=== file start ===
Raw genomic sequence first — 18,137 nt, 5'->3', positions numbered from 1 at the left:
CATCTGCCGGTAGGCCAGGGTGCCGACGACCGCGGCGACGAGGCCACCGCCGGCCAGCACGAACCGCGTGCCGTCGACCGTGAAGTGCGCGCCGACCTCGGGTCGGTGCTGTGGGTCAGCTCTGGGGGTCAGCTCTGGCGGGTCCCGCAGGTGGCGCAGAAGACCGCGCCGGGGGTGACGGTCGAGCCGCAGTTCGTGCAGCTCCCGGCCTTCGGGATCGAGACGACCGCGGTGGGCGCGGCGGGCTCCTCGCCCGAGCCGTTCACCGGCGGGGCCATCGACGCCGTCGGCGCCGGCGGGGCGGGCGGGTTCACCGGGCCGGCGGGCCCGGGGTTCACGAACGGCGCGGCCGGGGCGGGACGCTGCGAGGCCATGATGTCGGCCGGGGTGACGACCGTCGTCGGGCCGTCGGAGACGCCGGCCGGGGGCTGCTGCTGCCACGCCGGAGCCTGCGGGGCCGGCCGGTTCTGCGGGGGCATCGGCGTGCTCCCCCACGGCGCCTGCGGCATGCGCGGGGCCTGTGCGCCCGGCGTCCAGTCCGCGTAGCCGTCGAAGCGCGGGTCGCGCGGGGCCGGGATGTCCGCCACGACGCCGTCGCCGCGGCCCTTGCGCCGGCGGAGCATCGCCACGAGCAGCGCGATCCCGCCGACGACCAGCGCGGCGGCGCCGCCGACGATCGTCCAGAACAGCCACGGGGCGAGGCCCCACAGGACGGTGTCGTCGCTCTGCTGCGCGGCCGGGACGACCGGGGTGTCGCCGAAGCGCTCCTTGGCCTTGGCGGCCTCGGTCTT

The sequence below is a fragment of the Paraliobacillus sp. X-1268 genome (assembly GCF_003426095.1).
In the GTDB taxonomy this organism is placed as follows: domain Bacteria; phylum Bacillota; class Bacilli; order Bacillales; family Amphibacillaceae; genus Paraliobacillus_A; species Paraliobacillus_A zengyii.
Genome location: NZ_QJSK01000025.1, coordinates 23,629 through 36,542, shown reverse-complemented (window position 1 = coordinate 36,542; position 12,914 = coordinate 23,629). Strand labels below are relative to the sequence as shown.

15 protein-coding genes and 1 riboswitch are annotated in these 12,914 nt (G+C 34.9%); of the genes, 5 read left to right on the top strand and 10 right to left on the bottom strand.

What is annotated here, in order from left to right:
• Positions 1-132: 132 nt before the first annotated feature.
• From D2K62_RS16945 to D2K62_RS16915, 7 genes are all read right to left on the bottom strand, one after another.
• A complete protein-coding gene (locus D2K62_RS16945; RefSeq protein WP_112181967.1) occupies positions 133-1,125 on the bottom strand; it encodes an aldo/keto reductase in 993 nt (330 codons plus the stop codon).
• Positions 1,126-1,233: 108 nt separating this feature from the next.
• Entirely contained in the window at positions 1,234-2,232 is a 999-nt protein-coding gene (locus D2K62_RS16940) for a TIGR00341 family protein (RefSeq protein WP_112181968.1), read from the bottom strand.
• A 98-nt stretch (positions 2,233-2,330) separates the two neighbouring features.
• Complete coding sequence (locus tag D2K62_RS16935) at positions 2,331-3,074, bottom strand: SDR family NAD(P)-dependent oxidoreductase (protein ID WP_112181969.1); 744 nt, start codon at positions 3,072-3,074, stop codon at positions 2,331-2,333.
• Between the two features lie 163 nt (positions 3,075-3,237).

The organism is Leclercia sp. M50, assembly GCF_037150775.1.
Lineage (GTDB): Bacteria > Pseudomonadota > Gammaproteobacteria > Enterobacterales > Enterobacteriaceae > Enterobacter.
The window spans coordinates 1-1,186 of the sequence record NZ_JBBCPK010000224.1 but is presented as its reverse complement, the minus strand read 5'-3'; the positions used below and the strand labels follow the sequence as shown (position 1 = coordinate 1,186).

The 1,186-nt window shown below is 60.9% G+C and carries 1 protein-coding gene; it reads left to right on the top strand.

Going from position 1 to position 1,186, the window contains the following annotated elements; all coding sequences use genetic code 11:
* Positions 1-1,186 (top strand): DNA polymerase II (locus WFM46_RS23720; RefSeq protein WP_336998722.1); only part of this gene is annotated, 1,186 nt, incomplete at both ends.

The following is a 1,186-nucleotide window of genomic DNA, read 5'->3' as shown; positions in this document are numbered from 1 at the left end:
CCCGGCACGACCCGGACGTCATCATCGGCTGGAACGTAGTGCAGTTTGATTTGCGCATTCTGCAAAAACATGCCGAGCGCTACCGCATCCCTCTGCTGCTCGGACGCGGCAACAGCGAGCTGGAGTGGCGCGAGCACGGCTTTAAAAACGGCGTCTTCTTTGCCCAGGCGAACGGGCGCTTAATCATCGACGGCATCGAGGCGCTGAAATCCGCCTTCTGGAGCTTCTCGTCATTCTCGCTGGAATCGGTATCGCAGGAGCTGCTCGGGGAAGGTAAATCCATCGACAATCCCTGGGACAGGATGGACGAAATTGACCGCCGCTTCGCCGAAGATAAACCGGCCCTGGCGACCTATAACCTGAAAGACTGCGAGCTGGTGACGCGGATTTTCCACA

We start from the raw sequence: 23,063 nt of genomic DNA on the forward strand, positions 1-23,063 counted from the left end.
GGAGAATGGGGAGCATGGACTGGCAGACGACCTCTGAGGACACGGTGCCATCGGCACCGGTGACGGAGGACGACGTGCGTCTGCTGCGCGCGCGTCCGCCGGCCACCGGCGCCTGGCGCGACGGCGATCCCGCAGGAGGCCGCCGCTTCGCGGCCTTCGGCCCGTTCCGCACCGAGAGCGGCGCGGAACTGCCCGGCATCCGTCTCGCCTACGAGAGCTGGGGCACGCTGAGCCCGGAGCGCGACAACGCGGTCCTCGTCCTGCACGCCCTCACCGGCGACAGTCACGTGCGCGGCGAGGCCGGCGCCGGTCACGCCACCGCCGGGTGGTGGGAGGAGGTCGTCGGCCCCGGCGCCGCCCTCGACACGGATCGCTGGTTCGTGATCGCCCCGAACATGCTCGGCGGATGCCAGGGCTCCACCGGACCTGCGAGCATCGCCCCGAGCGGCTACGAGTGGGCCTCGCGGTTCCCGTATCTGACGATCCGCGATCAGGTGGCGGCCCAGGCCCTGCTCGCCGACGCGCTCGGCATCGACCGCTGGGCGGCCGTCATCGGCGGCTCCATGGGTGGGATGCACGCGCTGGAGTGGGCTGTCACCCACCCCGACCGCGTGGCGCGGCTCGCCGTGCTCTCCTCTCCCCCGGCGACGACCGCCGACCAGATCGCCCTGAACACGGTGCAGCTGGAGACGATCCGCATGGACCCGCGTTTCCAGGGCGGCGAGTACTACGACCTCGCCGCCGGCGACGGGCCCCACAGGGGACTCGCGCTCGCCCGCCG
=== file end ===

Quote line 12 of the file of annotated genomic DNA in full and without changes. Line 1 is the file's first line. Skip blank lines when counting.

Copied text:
• Entirely contained in the window at positions 1,234-2,232 is a 999-nt protein-coding gene (locus D2K62_RS16940) for a TIGR00341 family protein (RefSeq protein WP_112181968.1), read from the bottom strand.